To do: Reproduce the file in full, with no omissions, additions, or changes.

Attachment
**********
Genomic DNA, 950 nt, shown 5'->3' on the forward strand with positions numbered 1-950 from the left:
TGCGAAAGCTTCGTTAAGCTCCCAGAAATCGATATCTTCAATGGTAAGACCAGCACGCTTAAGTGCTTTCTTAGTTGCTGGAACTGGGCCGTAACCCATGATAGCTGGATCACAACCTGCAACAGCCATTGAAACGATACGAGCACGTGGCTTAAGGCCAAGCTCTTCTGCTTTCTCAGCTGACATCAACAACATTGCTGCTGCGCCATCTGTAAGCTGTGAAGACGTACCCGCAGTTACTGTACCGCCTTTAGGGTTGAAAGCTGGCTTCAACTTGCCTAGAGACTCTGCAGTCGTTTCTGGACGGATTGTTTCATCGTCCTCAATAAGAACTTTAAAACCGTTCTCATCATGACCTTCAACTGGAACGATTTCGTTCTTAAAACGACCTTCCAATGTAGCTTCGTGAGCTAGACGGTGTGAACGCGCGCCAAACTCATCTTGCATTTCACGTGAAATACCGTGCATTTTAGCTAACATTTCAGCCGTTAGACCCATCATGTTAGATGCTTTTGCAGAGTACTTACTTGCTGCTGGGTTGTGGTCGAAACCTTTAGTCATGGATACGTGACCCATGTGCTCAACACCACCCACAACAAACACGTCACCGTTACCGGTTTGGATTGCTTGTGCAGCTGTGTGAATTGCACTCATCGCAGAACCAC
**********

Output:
Genomic DNA, 950 nt, shown 5'->3' on the forward strand with positions numbered 1-950 from the left:
TGCGAAAGCTTCGTTAAGCTCCCAGAAATCGATATCTTCAATGGTAAGACCAGCACGCTTAAGTGCTTTCTTAGTTGCTGGAACTGGGCCGTAACCCATGATAGCTGGATCACAACCTGCAACAGCCATTGAAACGATACGAGCACGTGGCTTAAGGCCAAGCTCTTCTGCTTTCTCAGCTGACATCAACAACATTGCTGCTGCGCCATCTGTAAGCTGTGAAGACGTACCCGCAGTTACTGTACCGCCTTTAGGGTTGAAAGCTGGCTTCAACTTGCCTAGAGACTCTGCAGTCGTTTCTGGACGGATTGTTTCATCGTCCTCAATAAGAACTTTAAAACCGTTCTCATCATGACCTTCAACTGGAACGATTTCGTTCTTAAAACGACCTTCCAATGTAGCTTCGTGAGCTAGACGGTGTGAACGCGCGCCAAACTCATCTTGCATTTCACGTGAAATACCGTGCATTTTAGCTAACATTTCAGCCGTTAGACCCATCATGTTAGATGCTTTTGCAGAGTACTTACTTGCTGCTGGGTTGTGGTCGAAACCTTTAGTCATGGATACGTGACCCATGTGCTCAACACCACCCACAACAAACACGTCACCGTTACCGGTTTGGATTGCTTGTGCAGCTGTGTGAATTGCACTCATCGCAGAACCAC